Steven Dietz was born in Denver, Colorado, on June 23, 1958. His father, John, a conductor on Burlington Northern, was a railroad man for forty-three years; his mother, Irene, was a homemaker. Growing up, Dietz had very little theater in his upbringing—he occupied himself playing sports, mainly baseball and tennis. He fell in with a group of theater friends in high school, where he saw his first play. At the University of Northern Colorado, he majored in theater, graduating with a B.A. in 1980.
Dietz then moved to Minneapolis, where he lived and worked for eleven years. This was a formative and productive period in his artistic development. With the Playwrights’ Center as his artistic home, he worked as playwright and director at many of the local theaters. He cofounded Quicksilver Stage (1983-1986), was artistic director of Midwest PlayLabs (1987-1989), and even directed an opera, Saint Erik’s Crown, in St. Peter, Minnesota (1989). During this period, Dietz directed world premier productions of early plays by (then) up-and-coming writers, such as John Olive’s The Voice of the Prairie, Kevin Kling’s 21-A and Lloyd’s Prayer, and Jon Klein’s T Bone N Weasel.
Dietz has been resident director of Sundance Institute, Utah (1990), and an associate artist at A Contemporary Theatre, Seattle (1990-1991). He moved to Seattle in 1991 and in 1996 married playwright Allison Gregory, with whom he had a daughter, Ruby Clementine. He constantly works at his craft, keeping a notebook handy to jot down snippets of conversations, signs in storefronts, and anything else that captures his attention.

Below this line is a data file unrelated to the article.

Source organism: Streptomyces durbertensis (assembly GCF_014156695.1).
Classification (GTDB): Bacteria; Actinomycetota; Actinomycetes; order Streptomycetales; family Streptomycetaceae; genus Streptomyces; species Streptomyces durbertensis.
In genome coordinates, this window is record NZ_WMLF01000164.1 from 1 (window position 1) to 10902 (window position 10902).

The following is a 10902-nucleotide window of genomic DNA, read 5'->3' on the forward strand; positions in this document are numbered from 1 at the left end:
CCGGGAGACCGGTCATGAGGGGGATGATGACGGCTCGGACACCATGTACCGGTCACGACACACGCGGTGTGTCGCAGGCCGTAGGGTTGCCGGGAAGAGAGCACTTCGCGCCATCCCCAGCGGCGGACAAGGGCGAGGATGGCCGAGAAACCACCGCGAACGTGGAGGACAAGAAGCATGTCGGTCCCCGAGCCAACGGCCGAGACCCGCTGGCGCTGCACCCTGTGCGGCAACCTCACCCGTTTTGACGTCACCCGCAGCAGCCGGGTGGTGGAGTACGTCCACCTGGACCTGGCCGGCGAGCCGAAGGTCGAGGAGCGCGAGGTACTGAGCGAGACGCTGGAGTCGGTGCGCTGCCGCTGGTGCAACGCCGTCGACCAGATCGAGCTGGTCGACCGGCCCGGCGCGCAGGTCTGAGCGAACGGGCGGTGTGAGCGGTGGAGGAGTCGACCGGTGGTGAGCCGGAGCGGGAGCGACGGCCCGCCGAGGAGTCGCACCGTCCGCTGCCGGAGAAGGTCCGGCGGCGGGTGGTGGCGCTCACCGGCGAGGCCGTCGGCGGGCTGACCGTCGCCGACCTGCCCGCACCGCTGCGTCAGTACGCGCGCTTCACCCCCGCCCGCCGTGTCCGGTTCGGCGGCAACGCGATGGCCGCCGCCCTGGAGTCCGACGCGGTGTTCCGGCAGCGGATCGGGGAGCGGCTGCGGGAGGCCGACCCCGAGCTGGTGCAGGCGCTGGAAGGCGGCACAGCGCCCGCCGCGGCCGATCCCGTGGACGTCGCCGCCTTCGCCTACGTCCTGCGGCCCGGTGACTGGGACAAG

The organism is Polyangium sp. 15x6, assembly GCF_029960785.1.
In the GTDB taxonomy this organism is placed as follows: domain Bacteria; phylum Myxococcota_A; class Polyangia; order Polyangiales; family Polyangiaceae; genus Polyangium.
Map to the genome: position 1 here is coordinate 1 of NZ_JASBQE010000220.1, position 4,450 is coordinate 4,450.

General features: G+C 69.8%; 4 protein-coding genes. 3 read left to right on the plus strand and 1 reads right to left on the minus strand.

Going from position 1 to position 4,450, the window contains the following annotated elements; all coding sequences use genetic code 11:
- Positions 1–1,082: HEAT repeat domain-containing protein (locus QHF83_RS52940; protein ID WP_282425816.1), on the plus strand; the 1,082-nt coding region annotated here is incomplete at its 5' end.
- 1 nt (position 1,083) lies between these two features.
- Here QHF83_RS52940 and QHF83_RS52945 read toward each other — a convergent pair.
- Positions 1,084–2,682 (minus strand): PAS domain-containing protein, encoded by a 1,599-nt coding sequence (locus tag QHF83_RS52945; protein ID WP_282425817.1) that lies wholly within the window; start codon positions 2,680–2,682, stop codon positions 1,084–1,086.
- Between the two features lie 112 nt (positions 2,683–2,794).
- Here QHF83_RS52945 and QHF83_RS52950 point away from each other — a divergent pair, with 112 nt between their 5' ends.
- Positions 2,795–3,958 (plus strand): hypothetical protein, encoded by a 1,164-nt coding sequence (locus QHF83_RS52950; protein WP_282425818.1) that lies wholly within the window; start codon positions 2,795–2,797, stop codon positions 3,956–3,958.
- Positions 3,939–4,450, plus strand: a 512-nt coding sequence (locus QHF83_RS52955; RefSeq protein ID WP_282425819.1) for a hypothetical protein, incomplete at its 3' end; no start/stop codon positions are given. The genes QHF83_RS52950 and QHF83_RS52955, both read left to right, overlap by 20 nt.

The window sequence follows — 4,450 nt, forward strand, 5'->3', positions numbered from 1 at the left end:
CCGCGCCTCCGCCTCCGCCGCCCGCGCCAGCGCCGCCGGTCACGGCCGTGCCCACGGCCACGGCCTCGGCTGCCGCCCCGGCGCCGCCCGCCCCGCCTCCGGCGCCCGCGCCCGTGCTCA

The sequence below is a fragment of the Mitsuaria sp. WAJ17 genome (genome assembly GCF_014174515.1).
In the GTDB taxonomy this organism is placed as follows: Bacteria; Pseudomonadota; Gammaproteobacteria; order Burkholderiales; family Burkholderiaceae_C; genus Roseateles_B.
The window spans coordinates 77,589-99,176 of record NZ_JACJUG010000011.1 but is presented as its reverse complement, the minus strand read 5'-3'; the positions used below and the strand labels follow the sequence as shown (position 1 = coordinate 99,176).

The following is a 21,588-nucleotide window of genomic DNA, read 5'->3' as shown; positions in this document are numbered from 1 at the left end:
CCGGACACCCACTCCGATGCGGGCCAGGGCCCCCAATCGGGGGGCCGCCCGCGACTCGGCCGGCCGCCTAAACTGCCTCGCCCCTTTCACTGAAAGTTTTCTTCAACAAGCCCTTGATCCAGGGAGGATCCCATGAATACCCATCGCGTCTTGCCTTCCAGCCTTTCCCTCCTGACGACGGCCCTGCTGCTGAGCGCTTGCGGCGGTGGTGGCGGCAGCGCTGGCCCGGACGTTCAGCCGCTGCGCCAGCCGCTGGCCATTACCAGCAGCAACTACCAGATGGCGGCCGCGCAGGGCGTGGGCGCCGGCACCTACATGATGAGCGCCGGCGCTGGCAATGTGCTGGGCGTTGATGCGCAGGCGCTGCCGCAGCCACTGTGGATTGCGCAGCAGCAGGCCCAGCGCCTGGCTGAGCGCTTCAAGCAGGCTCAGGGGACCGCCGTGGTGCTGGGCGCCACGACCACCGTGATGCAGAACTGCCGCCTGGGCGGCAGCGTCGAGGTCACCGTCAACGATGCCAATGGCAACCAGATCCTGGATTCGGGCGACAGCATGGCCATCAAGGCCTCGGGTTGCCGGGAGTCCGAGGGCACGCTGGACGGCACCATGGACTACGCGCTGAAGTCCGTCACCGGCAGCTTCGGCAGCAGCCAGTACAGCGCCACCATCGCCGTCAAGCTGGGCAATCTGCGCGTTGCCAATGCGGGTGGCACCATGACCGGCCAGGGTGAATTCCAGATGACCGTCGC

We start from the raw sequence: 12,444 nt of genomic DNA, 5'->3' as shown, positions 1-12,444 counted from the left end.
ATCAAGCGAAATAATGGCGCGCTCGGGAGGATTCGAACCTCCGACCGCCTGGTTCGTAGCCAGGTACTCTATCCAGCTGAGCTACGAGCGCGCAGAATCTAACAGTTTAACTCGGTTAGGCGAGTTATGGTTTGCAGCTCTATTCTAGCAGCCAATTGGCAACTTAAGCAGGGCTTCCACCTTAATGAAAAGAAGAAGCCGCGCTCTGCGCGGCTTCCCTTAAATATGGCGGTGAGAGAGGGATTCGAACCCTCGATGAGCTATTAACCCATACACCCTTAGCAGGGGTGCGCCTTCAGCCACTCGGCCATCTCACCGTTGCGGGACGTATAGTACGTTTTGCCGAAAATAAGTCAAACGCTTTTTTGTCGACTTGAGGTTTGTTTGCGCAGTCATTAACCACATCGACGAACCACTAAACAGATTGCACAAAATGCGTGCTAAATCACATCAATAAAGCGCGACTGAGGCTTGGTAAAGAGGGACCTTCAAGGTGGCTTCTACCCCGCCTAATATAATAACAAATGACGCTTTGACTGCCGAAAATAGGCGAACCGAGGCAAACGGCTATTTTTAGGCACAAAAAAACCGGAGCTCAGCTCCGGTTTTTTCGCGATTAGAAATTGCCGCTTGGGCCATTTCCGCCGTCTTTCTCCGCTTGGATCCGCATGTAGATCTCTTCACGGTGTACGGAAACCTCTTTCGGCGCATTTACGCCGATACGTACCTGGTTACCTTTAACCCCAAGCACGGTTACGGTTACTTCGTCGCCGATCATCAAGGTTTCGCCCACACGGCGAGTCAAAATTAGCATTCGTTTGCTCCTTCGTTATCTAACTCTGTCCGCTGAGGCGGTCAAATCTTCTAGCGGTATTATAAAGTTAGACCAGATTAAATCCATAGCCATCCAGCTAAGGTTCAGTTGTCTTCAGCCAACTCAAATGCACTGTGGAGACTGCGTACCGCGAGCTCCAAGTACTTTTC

Dietz has served as artist-in-residence or faculty member at Arizona State University (1993), Whitman College (1997), Mercer University (2000), and Seattle University (2002). In 2002, he received two commissions: from A Contemporary Theatre (Seattle) to do a new play called Fiction and from Purple Rose Theatre (Michigan) to do The Ride Inside. He has also received play commissions from Milwaukee Repertory Theater, Actors Theatre of Louisville, Arizona Theatre Company, San Jose Repertory Theatre, and the Seattle Children’s Theatre.